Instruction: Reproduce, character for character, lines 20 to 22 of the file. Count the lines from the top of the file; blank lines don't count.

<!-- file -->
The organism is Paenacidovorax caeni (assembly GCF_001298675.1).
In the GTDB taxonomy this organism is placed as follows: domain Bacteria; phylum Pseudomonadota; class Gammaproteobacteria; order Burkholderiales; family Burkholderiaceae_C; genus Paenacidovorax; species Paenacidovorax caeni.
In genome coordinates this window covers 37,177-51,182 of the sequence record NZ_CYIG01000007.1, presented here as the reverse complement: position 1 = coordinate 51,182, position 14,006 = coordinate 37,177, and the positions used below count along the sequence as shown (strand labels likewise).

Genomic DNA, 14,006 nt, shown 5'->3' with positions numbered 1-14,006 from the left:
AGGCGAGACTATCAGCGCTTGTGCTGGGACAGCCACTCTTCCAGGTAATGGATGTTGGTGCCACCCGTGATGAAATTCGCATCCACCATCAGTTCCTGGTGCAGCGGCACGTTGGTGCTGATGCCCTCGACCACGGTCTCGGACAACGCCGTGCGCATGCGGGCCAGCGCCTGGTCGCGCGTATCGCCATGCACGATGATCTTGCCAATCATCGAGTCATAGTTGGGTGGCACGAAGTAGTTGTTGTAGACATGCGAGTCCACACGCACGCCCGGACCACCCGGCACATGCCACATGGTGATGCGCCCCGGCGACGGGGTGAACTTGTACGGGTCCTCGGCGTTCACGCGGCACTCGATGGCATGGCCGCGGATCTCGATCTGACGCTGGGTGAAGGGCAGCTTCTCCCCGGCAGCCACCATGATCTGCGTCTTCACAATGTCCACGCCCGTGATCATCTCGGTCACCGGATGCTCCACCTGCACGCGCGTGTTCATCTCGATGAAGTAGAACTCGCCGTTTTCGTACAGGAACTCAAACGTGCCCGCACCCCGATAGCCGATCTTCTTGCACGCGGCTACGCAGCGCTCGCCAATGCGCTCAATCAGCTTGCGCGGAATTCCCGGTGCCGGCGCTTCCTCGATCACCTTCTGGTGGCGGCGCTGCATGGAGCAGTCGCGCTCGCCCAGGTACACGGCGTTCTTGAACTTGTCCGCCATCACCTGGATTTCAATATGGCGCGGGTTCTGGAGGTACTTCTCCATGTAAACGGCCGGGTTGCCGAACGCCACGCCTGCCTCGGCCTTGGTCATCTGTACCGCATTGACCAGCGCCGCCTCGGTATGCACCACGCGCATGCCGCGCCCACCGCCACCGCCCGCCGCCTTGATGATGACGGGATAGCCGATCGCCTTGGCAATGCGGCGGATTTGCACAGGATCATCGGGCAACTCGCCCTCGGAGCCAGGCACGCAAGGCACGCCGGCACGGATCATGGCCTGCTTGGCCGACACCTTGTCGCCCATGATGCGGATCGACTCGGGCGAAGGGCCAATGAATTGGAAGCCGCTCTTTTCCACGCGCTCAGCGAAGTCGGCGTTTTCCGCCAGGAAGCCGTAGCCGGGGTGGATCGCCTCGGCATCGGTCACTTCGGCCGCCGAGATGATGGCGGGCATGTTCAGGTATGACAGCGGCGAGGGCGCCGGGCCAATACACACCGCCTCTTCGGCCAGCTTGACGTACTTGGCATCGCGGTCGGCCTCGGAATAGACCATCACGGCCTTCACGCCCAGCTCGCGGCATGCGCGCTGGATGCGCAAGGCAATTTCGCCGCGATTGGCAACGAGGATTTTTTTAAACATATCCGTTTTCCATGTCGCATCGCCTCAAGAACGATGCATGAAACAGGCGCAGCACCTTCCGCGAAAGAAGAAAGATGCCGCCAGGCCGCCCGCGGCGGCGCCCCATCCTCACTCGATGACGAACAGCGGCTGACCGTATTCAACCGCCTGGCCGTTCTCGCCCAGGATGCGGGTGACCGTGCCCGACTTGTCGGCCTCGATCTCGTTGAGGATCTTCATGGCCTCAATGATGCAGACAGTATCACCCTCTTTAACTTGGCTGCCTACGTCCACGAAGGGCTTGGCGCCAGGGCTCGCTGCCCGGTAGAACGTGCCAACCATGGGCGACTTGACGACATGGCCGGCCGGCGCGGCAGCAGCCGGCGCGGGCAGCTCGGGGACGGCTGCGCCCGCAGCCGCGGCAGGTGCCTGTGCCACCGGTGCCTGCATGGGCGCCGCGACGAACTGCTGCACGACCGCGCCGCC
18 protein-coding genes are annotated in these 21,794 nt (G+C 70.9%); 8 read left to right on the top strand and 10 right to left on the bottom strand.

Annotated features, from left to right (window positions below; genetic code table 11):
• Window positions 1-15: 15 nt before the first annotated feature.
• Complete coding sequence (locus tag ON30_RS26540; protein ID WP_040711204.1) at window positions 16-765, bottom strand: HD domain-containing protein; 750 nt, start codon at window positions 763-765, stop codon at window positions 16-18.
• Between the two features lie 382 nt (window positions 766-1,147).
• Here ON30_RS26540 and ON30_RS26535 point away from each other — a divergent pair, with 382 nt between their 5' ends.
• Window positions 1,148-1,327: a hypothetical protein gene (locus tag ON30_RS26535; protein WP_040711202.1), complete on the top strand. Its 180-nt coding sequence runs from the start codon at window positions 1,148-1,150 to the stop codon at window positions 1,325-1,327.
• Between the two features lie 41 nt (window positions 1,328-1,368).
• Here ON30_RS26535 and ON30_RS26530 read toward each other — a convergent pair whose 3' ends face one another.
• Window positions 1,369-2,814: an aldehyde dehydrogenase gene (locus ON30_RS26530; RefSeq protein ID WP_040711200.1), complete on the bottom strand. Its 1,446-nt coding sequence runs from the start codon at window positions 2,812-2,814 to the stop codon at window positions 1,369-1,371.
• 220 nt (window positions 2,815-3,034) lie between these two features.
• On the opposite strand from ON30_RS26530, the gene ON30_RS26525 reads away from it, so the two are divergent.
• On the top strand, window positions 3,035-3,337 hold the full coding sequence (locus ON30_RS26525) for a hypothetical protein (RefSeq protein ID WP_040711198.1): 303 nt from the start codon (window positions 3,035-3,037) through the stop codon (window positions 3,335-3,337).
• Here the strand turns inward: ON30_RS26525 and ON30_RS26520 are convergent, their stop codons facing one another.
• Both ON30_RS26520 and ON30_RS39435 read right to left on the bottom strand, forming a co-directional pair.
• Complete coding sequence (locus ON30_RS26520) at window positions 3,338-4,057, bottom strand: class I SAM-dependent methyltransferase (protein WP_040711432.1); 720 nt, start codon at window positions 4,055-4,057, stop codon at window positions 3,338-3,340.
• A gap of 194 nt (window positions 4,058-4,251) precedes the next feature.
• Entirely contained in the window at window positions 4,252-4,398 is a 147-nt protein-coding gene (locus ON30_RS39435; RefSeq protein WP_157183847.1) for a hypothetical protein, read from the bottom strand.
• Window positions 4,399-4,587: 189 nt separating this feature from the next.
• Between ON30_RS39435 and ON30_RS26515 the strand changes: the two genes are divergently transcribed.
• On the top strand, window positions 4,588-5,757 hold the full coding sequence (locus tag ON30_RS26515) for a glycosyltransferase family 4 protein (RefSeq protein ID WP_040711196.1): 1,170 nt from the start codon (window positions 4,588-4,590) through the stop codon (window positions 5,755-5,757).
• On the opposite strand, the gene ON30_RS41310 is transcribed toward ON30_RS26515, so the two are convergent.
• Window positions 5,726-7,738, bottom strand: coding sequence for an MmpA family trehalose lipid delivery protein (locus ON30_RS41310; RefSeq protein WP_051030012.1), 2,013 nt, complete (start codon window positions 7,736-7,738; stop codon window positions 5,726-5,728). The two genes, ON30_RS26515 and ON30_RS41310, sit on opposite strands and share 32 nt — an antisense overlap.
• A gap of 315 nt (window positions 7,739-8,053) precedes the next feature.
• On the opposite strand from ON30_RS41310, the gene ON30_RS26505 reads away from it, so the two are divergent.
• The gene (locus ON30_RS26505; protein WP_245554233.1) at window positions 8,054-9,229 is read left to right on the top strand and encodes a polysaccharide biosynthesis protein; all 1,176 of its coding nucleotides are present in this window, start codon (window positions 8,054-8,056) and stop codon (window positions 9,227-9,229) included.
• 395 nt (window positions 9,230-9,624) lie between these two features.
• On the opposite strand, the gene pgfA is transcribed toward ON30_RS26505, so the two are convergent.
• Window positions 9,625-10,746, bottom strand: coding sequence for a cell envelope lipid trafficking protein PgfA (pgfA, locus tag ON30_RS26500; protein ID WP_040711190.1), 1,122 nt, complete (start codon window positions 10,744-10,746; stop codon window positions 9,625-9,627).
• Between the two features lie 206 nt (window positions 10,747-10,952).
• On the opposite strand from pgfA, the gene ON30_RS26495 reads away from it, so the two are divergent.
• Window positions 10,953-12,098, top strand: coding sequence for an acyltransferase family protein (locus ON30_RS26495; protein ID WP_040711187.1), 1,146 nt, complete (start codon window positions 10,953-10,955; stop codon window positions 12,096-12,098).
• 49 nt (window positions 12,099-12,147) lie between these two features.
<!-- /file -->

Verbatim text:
• Both ON30_RS26520 and ON30_RS39435 read right to left on the bottom strand, forming a co-directional pair.
• Complete coding sequence (locus ON30_RS26520) at window positions 3,338-4,057, bottom strand: class I SAM-dependent methyltransferase (protein WP_040711432.1); 720 nt, start codon at window positions 4,055-4,057, stop codon at window positions 3,338-3,340.
• A gap of 194 nt (window positions 4,058-4,251) precedes the next feature.